By |January 11th, 2016|Box Office, Featured Stories|
  • Figures suggest that The Force Awakens failed to hit with a new generation of Chinese moviegoers
  • Sunday’s gross receipts fell 35% from Saturday’s opening
  • Social media reaction points to a truncated run, $150 million possible

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After months of a Disney marketing blitz targeting an audience largely unfamiliar with the franchise, Star Wars: The Force Awakens (星球大战:原力觉醒) debuted in China on Saturday, and grossed a two-day estimated total of $52.7 million.

According to an email sent out to industry analysts early Sunday morning from Disney spokesman Dominic Hougham, Saturday’s $32 million opening and the weekend tally were “the biggest opening Saturday of all-time as well as the highest Saturday/Sunday opening of all-time,” heralding new records for The Force Awakens.

However, beneath those numbers and Disney’s triumphant claims lie some troubling figures that suggest that The Force Awakens failed to hit with a new generation of Chinese moviegoers.

The film was, in fact, the first in recent history to open on a Saturday, so Disney’s assertion it was the biggest Saturday opening of all-time should be taken in context.

Saturday’s gross (RMB 209 million) was just the sixth highest Saturday behind the first Saturdays of Transformers 4 (RMB 223 million), Furious 7 (225 million), Mojin—The Lost Legend (RMB 230 million), Age of Ultron (RMB 236 million), and Lost In Hong Kong (RMB 246 million).

In addition, Sunday’s gross (RMB 133 million) fell 35% from Saturday’s total, a rare steep drop on an opening weekend and a sign that the film may have little staying power at the Chinese box office.

Chinese social media reaction to The Force Awakens is pointing to a truncated run that won’t reach the heights of other Hollywood successes. Culture web site Douban’s ratings of the J.J. Abrams film currently sit at 7.4/10, down from a peak of 8/10 over the weekend.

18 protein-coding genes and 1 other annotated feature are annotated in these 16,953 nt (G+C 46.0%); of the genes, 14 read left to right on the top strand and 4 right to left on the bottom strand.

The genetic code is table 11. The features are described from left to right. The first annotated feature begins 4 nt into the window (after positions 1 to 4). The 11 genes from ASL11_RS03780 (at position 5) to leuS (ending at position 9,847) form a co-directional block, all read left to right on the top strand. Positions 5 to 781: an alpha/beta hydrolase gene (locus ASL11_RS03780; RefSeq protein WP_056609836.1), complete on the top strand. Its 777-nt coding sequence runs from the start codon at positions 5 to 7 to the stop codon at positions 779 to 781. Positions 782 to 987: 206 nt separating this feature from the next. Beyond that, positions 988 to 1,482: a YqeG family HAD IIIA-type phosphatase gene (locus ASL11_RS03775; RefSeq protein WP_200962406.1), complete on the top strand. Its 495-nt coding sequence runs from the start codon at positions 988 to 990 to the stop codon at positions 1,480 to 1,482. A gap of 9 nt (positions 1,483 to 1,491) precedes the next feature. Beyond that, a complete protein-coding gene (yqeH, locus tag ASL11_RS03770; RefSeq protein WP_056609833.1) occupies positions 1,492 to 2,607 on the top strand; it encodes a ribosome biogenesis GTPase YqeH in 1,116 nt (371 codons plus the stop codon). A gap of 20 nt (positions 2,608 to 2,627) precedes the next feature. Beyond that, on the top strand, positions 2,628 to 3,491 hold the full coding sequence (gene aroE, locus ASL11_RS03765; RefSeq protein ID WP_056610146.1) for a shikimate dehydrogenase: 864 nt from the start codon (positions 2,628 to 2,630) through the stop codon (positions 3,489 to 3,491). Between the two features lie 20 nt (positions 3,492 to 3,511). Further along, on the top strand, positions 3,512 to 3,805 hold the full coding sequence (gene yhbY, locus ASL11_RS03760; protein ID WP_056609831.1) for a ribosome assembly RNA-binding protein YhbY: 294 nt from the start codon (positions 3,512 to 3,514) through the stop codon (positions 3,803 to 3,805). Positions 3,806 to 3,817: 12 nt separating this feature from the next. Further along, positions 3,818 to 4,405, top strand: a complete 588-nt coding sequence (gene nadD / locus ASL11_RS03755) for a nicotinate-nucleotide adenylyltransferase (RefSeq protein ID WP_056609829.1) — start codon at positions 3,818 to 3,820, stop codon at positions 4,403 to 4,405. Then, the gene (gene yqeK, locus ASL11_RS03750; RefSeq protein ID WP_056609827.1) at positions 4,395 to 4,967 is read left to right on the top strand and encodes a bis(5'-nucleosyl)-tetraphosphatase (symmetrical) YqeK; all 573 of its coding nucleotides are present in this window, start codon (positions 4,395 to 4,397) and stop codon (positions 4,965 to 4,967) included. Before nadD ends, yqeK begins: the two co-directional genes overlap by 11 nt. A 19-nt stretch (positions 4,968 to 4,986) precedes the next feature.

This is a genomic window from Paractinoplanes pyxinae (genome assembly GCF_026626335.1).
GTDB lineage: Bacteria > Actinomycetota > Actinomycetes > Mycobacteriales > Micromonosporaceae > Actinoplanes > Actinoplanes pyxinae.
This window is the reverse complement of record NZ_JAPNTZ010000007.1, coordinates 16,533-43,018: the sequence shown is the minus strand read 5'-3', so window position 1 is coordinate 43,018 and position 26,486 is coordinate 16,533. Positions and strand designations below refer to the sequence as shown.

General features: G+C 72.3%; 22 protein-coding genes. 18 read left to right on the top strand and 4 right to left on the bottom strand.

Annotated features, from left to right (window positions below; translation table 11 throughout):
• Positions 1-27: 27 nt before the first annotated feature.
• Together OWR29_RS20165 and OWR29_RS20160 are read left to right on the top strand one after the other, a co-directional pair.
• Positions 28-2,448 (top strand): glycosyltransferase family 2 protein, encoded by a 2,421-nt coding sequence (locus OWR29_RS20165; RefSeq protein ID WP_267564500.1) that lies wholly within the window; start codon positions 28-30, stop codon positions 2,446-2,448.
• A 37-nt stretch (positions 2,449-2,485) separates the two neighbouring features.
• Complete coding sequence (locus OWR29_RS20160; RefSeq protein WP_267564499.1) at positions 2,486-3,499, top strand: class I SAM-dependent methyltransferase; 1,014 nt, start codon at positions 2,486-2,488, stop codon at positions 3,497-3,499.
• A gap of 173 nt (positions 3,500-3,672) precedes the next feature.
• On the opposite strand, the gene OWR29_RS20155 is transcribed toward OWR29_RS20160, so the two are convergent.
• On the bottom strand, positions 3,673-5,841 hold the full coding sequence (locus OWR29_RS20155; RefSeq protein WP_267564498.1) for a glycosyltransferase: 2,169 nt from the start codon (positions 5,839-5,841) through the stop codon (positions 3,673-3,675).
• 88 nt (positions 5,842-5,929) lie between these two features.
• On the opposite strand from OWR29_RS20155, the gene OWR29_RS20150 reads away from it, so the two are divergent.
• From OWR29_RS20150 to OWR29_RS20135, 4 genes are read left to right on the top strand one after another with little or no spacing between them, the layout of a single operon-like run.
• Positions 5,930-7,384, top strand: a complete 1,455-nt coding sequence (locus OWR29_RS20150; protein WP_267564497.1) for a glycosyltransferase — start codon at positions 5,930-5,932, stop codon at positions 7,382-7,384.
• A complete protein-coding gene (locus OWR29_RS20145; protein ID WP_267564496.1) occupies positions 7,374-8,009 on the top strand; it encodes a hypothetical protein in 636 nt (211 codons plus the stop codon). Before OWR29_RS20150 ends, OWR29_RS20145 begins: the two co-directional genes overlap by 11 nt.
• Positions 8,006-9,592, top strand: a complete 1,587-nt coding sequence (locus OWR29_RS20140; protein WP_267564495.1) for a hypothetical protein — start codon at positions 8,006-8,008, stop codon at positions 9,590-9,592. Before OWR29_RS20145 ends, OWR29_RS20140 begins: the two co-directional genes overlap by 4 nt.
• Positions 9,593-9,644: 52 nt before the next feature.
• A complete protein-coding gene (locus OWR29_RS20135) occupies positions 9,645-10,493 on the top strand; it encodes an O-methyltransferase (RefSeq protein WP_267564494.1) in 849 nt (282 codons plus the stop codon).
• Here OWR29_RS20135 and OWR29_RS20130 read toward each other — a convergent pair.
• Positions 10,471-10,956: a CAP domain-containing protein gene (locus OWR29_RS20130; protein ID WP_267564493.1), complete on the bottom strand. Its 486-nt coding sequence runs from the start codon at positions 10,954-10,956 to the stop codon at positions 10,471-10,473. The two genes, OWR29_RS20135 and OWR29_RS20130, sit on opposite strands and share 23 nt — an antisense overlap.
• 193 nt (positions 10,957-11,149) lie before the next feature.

Perhaps what should be most disconcerting to Disney are reports that younger moviegoers in third- and fourth-tier cities, the demographic fueling China’s booming box office and the target of Disney’s marketing bonanza—the foundation for its future success in the country—were confused by the plot and even heard snoring during screenings.

The nostalgia that has fueled The Force Awakens’ climb to the highest-grossing film of all-time in North America is the same element preventing Chinese audiences unfamiliar with its legacy from embracing it.

Many commentators complained about the lack of innovative plot structure and outdated story elements: “If a science fiction film lacks imagination,” wrote Douban user Hualun Rabbit, “then what makes it different from a soap opera? The story was completely in service to fans of the original trilogy and it only relied on razzle-dazzle effects. The most laughable element is that all the force in the galaxy could belong to one family. Creating nostalgia while introducing a new conceptual story doesn’t have to conflict.”

Disney’s distribution chief Dave Hollis told Variety on Saturday that, for many Chinese moviegoers, “the Force Awakens will serve as the first Star Wars film they’ve ever seen,” and that the studio was encouraged by the initial response and what it represents for the long-term future of the franchise in China.

In the end, the studio will be happy with what is should amount to $150 million by the end of its run. But the mixed, and in some places negative, word of mouth among China’s young moviegoers does not guarantee long-term success of the franchise in the world’s second largest movie market. Luckily, up next for Disney comes the spinoff Rogue One: A Star Wars Story, slated for release at the end of the year. The film features a stand-alone story and the addition of Chinese actors Jiang Wen and Donnie Yen to appeal to would-be Chinese fans.

— Follow Jonathan Papish on Twitter: @ChinaBoxOffice